One of the joys of blogging each day, at least the way I approach it, is that I have absolutely no idea what will appear here until the very moment that it does. Today, in answer to our prompt, we ended up with a quick little doodlewash of a duck reflected in the water. There’s something so wonderfully calm about seeing a duck swimming by. They seem to move in an enviably effortless way. I wish I had half of that grace, but I’m generally quite clumsy. Much of the time, this is caused by my horrible impatience. My excitement about moving forward makes me rush into to just about everything that I do. I take only a few minutes to mentally prepare for a project and then happily jump right in and start doing it. This can be considered impetuous to someone who likes to make a solid plan, but it’s really just a “build to think” approach. I come up with ideas by actually jumping in to DO them and learn as I go. This doesn’t always create an environment of smooth swimming like this little duck is enjoying, but it does make creating incredibly fun! I prefer my messy process, because I adore being astonished along the way. Life, to me, is never better than when it’s granted the ability to surprise and delight us.
I’ve tried many times to sit down and truly prepare an idea. I’ve attempted to fully outline all of the steps and carefully think about the outcome I would like in the process. This is something I’ve attempted for books I wanted to write, for example. Each time I try, however, my brain sort of shuts off part way through and I’m left with nothing much at all. It’s just not how I think. I sometimes feel I’m a bit like the first watch that Philippe bought for me. The kind that runs, not on batteries, but on physical movement. When I’m in the act of making something my brain is firing at full speed, and everything happens automatically. But when I stop to think about it or, as is more often the case, overthink about it, nothing much happens at all. Weirdly, I actually adore learning about processes and structure, but I prefer to overlay that knowledge on something I’ve already created than to begin there. I simply use those ideas as a gauge to determine whether what I’ve done is the best that it could be, but not to get there in the first place. Many times, I’ll come up with something that doesn’t quite fit the mold while approaching life this way and those are the best moments of all.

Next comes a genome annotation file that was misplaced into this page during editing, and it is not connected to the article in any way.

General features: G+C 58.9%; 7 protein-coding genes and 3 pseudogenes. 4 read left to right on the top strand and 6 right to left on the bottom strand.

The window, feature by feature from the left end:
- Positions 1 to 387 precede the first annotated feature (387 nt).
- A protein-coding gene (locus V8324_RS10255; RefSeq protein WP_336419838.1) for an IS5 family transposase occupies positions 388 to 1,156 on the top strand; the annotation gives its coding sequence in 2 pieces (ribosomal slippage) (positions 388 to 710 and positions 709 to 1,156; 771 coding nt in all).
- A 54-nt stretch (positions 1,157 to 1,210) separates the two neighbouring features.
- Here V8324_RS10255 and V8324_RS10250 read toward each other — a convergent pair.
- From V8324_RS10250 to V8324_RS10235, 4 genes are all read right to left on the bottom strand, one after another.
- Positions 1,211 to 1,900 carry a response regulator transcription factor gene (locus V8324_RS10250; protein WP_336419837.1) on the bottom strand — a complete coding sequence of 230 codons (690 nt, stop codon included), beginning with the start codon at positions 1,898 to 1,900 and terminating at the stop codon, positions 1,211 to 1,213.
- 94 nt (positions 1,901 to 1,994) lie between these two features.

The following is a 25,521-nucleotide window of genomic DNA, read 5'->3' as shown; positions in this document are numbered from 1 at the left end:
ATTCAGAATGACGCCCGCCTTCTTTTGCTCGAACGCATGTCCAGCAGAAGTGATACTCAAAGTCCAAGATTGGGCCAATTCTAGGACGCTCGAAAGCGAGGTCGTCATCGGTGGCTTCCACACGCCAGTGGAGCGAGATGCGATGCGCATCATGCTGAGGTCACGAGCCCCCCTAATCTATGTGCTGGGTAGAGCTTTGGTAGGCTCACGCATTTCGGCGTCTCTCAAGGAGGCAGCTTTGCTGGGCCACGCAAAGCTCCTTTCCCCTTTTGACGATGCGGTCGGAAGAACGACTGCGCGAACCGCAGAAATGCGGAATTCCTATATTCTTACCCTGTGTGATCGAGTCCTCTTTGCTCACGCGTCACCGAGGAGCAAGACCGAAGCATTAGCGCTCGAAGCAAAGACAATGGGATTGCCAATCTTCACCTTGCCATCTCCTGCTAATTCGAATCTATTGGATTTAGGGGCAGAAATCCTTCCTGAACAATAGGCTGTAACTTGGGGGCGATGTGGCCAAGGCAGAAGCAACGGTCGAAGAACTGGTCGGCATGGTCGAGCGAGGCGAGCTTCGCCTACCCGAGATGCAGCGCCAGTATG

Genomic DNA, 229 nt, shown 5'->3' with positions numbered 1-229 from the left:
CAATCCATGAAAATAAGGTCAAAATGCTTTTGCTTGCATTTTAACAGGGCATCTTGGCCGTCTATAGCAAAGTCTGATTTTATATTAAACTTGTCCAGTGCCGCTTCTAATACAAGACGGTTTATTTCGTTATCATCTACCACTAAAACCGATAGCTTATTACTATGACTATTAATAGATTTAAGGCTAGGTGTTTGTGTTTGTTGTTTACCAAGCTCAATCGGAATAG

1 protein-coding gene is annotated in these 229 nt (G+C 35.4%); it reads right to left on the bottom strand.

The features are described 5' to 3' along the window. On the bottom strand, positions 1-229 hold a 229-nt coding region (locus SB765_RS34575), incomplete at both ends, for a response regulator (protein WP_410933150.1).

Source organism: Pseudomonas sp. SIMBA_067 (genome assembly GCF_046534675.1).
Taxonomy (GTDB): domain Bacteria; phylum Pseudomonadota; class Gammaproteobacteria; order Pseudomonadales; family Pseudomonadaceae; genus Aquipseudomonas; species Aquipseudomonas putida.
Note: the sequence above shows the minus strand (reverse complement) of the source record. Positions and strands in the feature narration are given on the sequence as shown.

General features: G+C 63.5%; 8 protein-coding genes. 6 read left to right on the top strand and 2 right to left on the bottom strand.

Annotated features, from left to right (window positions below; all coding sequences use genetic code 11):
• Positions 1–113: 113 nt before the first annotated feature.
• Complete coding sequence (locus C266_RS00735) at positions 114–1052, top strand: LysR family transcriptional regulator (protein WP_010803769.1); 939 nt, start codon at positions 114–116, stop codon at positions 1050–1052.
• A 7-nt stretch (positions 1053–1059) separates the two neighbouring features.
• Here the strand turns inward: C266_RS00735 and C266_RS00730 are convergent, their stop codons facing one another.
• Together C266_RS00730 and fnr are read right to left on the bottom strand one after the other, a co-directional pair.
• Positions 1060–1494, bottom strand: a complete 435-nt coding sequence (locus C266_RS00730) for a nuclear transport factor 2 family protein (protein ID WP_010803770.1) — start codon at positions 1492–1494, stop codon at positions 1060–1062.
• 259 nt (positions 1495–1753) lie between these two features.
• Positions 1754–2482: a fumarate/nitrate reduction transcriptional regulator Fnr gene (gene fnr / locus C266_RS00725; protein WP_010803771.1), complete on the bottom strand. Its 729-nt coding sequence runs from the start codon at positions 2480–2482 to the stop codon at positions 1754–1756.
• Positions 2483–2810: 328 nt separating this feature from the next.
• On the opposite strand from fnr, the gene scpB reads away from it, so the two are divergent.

Yet, also, I can often find that what I create doesn’t quite fit into the accepted paradigms that came before me. I’m back to being that little boy that I once was, who didn’t quite fit in, and whose work couldn’t be so easily categorized. For example, I’ve always had a dream to write a fictional novel, yet most of my ideas and concepts defy the standard categories that exist today. One might think this could be considered breakthrough, but the reality is that successful breakthroughs are extremely rare. In truth, it’s usually far better to plan a bit in advance and ensure that what you’re doing is going to fit inside some predetermined mold. It’s honestly the best way to guarantee success. But, for the life of me, I can’t seem to function this way. Instead, you’ll find me just doing whatever comes to mind each day instead. I’m not planning so much as bumbling forward in search of that next bit of personal truth. And, just maybe, that’s the very definition of an artist. Or, at least, I’d like to think so in these thoughtful moments of reflection.
About the Doodlewash
Da Vinci Paint Co.: Azo Yellow, Terra Cotta, and Cobalt Blue (my “Shiny” Trio!) + Cobalt Turquoise. Lamy Al-Star Safari Fountain Pen with sepia ink in an A5 Hahnemühle Watercolour Book. Want to purchase a print of this doodlewash? Send me a note with a link to this post, and I’ll add it to my shop!
Creator of Doodlewash® and founder of World Watercolor Month™ (July) and World Watercolor Group™. Sharing daily watercolor illustrations and stories while proudly featuring talented artists from all over the world! If you’d like to be a guest artist on Doodlewash.com, contact me!